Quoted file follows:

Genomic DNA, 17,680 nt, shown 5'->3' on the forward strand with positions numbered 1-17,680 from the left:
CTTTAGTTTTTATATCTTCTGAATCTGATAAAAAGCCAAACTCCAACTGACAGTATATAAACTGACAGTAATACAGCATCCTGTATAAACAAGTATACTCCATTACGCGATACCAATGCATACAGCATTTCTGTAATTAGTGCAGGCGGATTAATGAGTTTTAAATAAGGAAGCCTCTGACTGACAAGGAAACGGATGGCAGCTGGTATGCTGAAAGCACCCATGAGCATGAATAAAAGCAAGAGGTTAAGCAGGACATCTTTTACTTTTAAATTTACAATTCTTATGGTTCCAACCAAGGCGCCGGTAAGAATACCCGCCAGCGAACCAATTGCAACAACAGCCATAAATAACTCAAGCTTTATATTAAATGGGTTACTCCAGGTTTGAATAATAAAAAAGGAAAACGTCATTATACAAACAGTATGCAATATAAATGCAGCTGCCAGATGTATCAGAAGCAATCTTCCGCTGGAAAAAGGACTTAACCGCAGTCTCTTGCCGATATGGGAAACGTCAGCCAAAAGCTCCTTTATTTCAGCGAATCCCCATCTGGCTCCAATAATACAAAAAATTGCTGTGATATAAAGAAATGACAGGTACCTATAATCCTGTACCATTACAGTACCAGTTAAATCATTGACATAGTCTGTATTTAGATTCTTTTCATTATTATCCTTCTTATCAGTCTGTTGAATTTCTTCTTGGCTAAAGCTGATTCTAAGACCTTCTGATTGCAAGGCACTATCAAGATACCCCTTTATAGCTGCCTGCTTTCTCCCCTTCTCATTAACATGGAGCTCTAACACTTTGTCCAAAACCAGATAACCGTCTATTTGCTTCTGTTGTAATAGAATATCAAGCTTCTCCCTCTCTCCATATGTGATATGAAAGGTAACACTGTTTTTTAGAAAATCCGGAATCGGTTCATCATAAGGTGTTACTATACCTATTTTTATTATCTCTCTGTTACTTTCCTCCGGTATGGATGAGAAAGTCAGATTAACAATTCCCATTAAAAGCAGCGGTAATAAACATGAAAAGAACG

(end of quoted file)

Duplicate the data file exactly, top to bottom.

Genomic DNA, 17,680 nt, shown 5'->3' on the forward strand with positions numbered 1-17,680 from the left:
CTTTAGTTTTTATATCTTCTGAATCTGATAAAAAGCCAAACTCCAACTGACAGTATATAAACTGACAGTAATACAGCATCCTGTATAAACAAGTATACTCCATTACGCGATACCAATGCATACAGCATTTCTGTAATTAGTGCAGGCGGATTAATGAGTTTTAAATAAGGAAGCCTCTGACTGACAAGGAAACGGATGGCAGCTGGTATGCTGAAAGCACCCATGAGCATGAATAAAAGCAAGAGGTTAAGCAGGACATCTTTTACTTTTAAATTTACAATTCTTATGGTTCCAACCAAGGCGCCGGTAAGAATACCCGCCAGCGAACCAATTGCAACAACAGCCATAAATAACTCAAGCTTTATATTAAATGGGTTACTCCAGGTTTGAATAATAAAAAAGGAAAACGTCATTATACAAACAGTATGCAATATAAATGCAGCTGCCAGATGTATCAGAAGCAATCTTCCGCTGGAAAAAGGACTTAACCGCAGTCTCTTGCCGATATGGGAAACGTCAGCCAAAAGCTCCTTTATTTCAGCGAATCCCCATCTGGCTCCAATAATACAAAAAATTGCTGTGATATAAAGAAATGACAGGTACCTATAATCCTGTACCATTACAGTACCAGTTAAATCATTGACATAGTCTGTATTTAGATTCTTTTCATTATTATCCTTCTTATCAGTCTGTTGAATTTCTTCTTGGCTAAAGCTGATTCTAAGACCTTCTGATTGCAAGGCACTATCAAGATACCCCTTTATAGCTGCCTGCTTTCTCCCCTTCTCATTAACATGGAGCTCTAACACTTTGTCCAAAACCAGATAACCGTCTATTTGCTTCTGTTGTAATAGAATATCAAGCTTCTCCCTCTCTCCATATGTGATATGAAAGGTAACACTGTTTTTTAGAAAATCCGGAATCGGTTCATCATAAGGTGTTACTATACCTATTTTTATTATCTCTCTGTTACTTTCCTCCGGTATGGATGAGAAAGTCAGATTAACAATTCCCATTAAAAGCAGCGGTAATAAACATGAAAAGAACG